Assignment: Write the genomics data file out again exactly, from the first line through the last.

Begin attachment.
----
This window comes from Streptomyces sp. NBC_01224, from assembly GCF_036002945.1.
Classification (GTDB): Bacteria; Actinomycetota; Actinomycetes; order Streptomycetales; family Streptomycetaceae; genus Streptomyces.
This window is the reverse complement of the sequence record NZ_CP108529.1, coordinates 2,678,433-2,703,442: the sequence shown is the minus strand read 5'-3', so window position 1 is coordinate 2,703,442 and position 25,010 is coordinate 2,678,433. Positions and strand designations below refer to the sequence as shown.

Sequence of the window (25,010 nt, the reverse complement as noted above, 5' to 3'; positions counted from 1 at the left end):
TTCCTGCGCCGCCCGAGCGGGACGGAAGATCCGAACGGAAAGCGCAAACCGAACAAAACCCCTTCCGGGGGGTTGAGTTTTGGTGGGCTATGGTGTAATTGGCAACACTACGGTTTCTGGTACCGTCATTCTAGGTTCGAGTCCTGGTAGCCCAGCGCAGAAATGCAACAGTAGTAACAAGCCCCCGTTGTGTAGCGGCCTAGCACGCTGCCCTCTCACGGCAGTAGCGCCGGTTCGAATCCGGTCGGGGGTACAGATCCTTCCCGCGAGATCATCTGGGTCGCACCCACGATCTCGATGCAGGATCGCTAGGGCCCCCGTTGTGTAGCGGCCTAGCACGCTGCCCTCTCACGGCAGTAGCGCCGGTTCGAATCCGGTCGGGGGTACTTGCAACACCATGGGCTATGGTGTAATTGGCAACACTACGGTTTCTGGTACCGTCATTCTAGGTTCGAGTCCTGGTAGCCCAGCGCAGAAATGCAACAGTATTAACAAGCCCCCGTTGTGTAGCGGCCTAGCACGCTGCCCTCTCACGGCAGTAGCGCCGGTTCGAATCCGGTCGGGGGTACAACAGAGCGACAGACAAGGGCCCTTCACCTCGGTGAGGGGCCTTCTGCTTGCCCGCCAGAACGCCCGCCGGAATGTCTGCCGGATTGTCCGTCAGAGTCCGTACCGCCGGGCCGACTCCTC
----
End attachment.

This window comes from Streptomyces sp. NBC_01224, from assembly GCF_036002945.1.
Classification (GTDB): Bacteria; Actinomycetota; Actinomycetes; order Streptomycetales; family Streptomycetaceae; genus Streptomyces.
This window is the reverse complement of the sequence record NZ_CP108529.1, coordinates 2,678,433-2,703,442: the sequence shown is the minus strand read 5'-3', so window position 1 is coordinate 2,703,442 and position 25,010 is coordinate 2,678,433. Positions and strand designations below refer to the sequence as shown.

Sequence of the window (25,010 nt, the reverse complement as noted above, 5' to 3'; positions counted from 1 at the left end):
TTCCTGCGCCGCCCGAGCGGGACGGAAGATCCGAACGGAAAGCGCAAACCGAACAAAACCCCTTCCGGGGGGTTGAGTTTTGGTGGGCTATGGTGTAATTGGCAACACTACGGTTTCTGGTACCGTCATTCTAGGTTCGAGTCCTGGTAGCCCAGCGCAGAAATGCAACAGTAGTAACAAGCCCCCGTTGTGTAGCGGCCTAGCACGCTGCCCTCTCACGGCAGTAGCGCCGGTTCGAATCCGGTCGGGGGTACAGATCCTTCCCGCGAGATCATCTGGGTCGCACCCACGATCTCGATGCAGGATCGCTAGGGCCCCCGTTGTGTAGCGGCCTAGCACGCTGCCCTCTCACGGCAGTAGCGCCGGTTCGAATCCGGTCGGGGGTACTTGCAACACCATGGGCTATGGTGTAATTGGCAACACTACGGTTTCTGGTACCGTCATTCTAGGTTCGAGTCCTGGTAGCCCAGCGCAGAAATGCAACAGTATTAACAAGCCCCCGTTGTGTAGCGGCCTAGCACGCTGCCCTCTCACGGCAGTAGCGCCGGTTCGAATCCGGTCGGGGGTACAACAGAGCGACAGACAAGGGCCCTTCACCTCGGTGAGGGGCCTTCTGCTTGCCCGCCAGAACGCCCGCCGGAATGTCTGCCGGATTGTCCGTCAGAGTCCGTACCGCCGGGCCGACTCCTC